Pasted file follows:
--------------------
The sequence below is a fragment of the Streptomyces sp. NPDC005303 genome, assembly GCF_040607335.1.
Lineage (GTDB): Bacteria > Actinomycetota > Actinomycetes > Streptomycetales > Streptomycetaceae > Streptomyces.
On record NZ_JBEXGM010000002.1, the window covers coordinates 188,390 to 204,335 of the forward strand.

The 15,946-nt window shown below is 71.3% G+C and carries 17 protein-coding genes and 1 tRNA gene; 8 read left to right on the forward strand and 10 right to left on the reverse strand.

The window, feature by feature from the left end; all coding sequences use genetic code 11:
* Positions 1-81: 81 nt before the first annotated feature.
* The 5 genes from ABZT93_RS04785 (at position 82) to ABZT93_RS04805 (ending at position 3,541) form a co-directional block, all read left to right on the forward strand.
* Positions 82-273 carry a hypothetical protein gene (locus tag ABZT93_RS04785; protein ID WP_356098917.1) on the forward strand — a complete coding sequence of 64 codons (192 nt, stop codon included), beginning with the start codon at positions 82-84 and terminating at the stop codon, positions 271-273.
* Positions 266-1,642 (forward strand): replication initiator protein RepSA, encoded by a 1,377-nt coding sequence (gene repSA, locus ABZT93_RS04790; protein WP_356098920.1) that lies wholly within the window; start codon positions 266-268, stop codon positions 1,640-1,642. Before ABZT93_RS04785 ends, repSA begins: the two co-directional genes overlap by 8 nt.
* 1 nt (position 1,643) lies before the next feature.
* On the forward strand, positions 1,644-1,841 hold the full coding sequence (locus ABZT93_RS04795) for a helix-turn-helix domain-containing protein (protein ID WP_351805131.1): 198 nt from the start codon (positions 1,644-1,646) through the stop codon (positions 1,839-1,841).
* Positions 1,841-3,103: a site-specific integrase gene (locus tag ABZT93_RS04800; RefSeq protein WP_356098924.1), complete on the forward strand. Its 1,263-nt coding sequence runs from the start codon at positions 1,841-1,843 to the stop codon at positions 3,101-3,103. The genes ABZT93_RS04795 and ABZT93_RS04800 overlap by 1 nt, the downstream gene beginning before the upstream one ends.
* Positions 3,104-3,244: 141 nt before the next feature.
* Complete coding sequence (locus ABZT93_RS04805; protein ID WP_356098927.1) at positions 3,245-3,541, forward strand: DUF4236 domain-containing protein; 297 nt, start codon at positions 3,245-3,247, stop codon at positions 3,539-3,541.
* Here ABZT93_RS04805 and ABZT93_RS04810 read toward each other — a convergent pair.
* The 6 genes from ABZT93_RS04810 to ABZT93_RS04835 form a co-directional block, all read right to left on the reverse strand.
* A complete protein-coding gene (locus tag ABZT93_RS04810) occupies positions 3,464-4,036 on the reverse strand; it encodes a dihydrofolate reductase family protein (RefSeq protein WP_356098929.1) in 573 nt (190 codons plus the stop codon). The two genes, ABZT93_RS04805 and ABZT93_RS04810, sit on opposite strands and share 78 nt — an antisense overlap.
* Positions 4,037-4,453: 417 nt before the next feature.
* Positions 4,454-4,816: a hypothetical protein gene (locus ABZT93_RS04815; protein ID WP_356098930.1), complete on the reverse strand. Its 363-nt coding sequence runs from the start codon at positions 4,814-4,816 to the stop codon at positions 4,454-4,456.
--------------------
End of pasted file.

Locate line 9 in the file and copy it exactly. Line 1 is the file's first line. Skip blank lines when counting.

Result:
* Positions 266-1,642 (forward strand): replication initiator protein RepSA, encoded by a 1,377-nt coding sequence (gene repSA, locus ABZT93_RS04790; protein WP_356098920.1) that lies wholly within the window; start codon positions 266-268, stop codon positions 1,640-1,642. Before ABZT93_RS04785 ends, repSA begins: the two co-directional genes overlap by 8 nt.